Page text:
Celebrating 75 Years Of Batman
On March 30, Batman turned 75. This year, DC Comics has devoted itself fully to promoting and celebrating his birthday, releasing new series titles, tons of variant covers, crossovers, new merchandise, and hosting conference panels at San Diego Comic Con. As any comic book fan knows, this means taking an already oversaturated, overexposed character and dialing it up to eleven (also known as The Wolverine Method) to the point where the news had no choice but to declare Wednesday July 23rd as “Batman Day.” As insane as all this is, it’s really kind of impressive. If you stand back from the insanity of it all, you come to the realization, truly, that Batman isn’t just a character anymore but an icon around the world.
My first memory of Batman is from 1992’s Batman: The Animated Series by Bruce Timm and Paul Dini. The opening credits featured a silent Batman theatrically bringing down a pair of noirish bank robbers. He stalked from the shadows, flipped and punched and threw a batarang. He disappeared before the cops arrived leaving the bad guys tied up as a gift. Storm clouds broke, thunder struck like a hammer and lightning scarred the sky, revealing Batman standing vigilantly, if only for a second in that sudden blade of light, and the screen cut to black before the episode title card. What’s striking is that there was no actual title within the credits, no chanting choir repeatedly saying his name, no sign declaring Batman: The Animated Series, but you knew who it was. You knew by the way he moved, the costume he wore, the symbol on his chest. You knew. And that’s what Batman is. Infinitely recognizable.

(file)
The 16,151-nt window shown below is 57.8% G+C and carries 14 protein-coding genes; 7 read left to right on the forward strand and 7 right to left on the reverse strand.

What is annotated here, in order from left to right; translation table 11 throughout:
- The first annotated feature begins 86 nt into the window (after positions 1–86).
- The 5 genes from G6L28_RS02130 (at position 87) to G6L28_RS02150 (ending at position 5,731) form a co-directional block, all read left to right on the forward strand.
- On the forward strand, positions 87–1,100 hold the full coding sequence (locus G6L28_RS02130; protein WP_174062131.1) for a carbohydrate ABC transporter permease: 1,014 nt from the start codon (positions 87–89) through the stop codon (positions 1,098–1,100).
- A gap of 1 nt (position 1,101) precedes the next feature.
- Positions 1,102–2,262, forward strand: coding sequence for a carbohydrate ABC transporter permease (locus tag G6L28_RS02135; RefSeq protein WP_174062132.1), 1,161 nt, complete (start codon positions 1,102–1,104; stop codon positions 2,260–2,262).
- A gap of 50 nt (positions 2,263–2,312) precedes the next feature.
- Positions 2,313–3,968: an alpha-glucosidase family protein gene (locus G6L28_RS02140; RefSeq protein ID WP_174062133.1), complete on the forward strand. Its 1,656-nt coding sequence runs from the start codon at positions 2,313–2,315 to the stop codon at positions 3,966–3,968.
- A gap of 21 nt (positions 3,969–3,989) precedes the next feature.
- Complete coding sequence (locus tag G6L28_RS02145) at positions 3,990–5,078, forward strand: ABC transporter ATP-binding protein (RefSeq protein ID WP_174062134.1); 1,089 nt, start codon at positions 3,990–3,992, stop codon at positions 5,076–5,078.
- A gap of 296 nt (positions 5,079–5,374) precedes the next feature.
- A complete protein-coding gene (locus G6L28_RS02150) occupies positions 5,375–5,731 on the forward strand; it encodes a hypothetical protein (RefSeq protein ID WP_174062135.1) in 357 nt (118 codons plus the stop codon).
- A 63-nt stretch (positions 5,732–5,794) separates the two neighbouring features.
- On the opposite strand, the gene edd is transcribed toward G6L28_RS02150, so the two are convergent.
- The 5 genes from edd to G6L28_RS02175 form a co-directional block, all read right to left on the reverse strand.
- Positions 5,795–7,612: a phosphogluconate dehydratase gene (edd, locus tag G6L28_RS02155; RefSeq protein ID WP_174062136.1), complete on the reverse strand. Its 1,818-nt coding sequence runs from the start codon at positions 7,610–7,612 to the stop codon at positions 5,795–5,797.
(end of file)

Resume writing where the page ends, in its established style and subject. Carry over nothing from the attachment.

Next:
Over 75 years, few characters have been through as many permutations, yet none feel inherently wrong (though Joel Shumacher certainly gave it a good effort). There were the early years, the pulp detective; then came the sci-fi adventures in the 50s, the lighthearted camp of the sixties, followed by the Adam West series in the 70s. Denny O’Neil took over the comics in the mid part of that decade and dialed it all back. He, Steve Englehart, Neal Adams and Julie Schwartz said, “Make him dark,” and Batman became psychologically damaged, a noirish character again. In the 80s came Tim Burton and Frank Miller. More recent years have seen Chistopher Nolan, Grant Morrison, Scott Snyder and Peter J. Tomasi sign their names to the character with stark and sometimes contradictory versions. Yet, they’re all instantly recognizable as one aspect of the same man.
At this moment in his history, Batman has never been more visible. He outsells every other comic title. His movies have grossed over two billion dollars. He’s had more TV shows than any comic character, and there more non-fiction books written about him than there are for Abraham Lincoln. One could blame the Internet and social media for this enhanced exposure because everything is heightened here, but the fact is, there’s something about the character, some sliver that has remained unchanged throughout every incarnation that keeps people invested. Those critical of superheroes immediately point their fingers and declare it as dumb wish fulfillment. Well, all fiction is wish fulfillment, and having idealized men and women in comics may be wish fulfillment, but what’s wrong with that? We react to fiction because we need a break in reality, though it’s the (somewhat) realistic trait of Batman’s that we all identify with or wish we had — the strength to carry on.